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The Legend of the Tara Brooch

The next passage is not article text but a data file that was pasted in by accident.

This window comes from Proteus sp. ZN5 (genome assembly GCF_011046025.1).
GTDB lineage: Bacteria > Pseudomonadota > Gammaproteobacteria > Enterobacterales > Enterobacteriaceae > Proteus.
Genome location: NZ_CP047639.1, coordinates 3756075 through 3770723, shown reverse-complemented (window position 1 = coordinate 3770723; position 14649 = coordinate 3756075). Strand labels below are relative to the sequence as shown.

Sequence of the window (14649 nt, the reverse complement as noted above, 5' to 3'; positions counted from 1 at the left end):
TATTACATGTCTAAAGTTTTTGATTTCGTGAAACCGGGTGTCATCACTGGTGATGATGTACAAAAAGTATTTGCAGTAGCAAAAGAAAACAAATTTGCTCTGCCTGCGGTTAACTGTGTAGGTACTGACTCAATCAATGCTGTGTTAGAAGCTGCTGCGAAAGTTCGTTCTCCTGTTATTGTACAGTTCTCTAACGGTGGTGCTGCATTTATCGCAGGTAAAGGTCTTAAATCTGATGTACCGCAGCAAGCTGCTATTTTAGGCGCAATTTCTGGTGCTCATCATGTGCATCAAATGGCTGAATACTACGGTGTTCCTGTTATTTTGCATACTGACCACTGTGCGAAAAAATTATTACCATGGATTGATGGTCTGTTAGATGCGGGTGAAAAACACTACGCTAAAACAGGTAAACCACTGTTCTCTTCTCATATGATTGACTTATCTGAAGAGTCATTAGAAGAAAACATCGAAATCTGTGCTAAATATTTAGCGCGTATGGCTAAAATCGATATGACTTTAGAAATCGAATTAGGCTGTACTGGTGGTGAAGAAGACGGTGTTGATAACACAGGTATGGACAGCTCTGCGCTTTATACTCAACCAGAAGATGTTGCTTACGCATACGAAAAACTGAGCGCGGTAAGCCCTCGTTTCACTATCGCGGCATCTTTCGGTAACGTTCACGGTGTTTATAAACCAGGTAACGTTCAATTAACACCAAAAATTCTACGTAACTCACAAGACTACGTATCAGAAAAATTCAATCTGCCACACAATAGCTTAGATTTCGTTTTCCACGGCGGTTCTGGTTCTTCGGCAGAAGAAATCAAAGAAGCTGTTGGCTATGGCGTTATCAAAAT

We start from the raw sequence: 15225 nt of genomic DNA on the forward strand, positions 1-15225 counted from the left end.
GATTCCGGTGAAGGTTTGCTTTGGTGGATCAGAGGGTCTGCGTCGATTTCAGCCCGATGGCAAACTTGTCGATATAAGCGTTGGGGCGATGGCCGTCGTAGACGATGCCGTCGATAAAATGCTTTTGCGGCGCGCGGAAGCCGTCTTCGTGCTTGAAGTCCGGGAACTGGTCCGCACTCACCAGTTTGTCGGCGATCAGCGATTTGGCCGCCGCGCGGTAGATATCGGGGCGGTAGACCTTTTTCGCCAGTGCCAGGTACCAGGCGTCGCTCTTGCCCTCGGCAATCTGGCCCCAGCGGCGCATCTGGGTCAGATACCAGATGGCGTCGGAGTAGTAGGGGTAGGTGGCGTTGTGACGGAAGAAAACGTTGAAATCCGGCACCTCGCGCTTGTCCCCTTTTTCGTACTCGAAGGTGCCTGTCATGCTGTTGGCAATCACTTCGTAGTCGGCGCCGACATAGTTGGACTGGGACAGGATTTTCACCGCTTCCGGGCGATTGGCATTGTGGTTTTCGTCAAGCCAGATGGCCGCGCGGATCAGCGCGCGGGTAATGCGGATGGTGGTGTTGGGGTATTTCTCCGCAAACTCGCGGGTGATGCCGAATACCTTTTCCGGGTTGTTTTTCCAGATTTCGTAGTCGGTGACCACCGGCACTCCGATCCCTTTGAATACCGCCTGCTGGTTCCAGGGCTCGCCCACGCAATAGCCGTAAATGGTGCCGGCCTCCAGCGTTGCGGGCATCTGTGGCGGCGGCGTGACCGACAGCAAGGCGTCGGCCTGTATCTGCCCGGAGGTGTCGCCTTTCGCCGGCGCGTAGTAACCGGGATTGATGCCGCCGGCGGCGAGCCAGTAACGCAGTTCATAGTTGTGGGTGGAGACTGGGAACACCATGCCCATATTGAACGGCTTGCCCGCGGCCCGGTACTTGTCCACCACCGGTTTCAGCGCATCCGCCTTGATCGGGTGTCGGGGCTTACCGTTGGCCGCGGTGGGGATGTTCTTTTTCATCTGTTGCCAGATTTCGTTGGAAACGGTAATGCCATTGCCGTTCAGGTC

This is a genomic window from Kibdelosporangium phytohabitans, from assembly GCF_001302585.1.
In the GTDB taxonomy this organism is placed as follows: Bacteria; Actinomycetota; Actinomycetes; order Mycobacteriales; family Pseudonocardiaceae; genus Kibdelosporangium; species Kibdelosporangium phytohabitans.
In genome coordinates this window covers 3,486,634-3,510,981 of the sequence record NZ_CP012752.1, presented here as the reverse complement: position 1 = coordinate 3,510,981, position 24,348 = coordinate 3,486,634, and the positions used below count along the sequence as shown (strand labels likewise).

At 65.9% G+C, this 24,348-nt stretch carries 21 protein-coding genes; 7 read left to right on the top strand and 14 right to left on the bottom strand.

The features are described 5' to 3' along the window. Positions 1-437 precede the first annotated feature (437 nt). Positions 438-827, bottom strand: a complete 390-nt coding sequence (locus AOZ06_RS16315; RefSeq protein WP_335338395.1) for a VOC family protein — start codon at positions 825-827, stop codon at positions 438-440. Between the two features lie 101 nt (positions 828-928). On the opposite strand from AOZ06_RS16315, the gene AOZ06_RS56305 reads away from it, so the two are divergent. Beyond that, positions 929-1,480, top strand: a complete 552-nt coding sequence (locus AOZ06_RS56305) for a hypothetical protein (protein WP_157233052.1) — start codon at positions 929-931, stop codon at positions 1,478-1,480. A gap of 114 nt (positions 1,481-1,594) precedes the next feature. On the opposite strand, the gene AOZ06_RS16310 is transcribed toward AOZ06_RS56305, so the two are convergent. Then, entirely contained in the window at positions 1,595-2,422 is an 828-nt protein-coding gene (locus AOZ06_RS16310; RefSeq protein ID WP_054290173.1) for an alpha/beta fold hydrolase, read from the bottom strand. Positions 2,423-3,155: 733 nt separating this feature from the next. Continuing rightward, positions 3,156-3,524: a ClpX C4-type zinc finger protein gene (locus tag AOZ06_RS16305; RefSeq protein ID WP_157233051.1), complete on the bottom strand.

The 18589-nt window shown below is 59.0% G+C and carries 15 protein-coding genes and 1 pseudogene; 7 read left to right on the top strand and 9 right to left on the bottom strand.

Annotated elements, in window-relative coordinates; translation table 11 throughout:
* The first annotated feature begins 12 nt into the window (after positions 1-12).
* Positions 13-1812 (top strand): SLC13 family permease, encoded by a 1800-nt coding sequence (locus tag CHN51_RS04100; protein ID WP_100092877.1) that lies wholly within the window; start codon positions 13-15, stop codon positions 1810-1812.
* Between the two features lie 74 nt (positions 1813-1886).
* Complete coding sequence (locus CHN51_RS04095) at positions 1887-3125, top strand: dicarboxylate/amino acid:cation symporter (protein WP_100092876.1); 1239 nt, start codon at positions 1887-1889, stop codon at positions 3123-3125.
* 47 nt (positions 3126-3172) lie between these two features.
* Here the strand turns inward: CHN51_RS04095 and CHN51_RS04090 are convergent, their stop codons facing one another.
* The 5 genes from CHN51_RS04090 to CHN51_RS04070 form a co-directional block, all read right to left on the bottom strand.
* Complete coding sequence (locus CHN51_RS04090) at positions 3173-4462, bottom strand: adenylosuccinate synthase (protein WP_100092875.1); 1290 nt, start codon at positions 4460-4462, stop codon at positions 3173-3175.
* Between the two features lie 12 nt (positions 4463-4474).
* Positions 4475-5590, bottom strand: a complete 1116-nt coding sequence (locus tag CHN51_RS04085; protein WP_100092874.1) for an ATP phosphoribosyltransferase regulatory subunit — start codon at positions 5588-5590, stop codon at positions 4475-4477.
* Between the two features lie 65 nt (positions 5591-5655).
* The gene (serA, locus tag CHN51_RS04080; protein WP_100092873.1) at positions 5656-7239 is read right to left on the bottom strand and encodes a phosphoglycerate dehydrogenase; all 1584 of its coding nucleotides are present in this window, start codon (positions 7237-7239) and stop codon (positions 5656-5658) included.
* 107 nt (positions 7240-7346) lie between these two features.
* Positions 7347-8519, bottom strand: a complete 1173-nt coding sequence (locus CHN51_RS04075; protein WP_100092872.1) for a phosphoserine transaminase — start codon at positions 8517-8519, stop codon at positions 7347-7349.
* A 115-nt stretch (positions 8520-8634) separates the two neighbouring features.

The Irish tradition of metal working goes back over three thousand years to the Bronze Age. In those days, everyday items, such as swords and knives, were made out of iron. However, bronze, silver and gold were used in the design of brooches, pins, rings, buckles, crosses and chalices. The Tara Brooch is a classic example of Bronze Age craftsmanship. Discovered around 1850 in Bettystown, County Meath, it is exquisitley made in silver and gilt. Created in about 700 AD, the seven-inch long brooch was embellished with Celtic knotwork on both the front and the back. The original Tara Brooch is considered one of the most important extant artifacts of early Christian-era Irish Insular Art and is displayed in the National Museum of Ireland in Dublin. The Tara Brooch was originally not meant to be a brooch to hold clothing but rather to be decorative. Brooches contained neither Christan nor pagan religious motifs, and were made for wealthy partons who wanted a personal expression of status. Each Brooch was unique and individualized for the patron.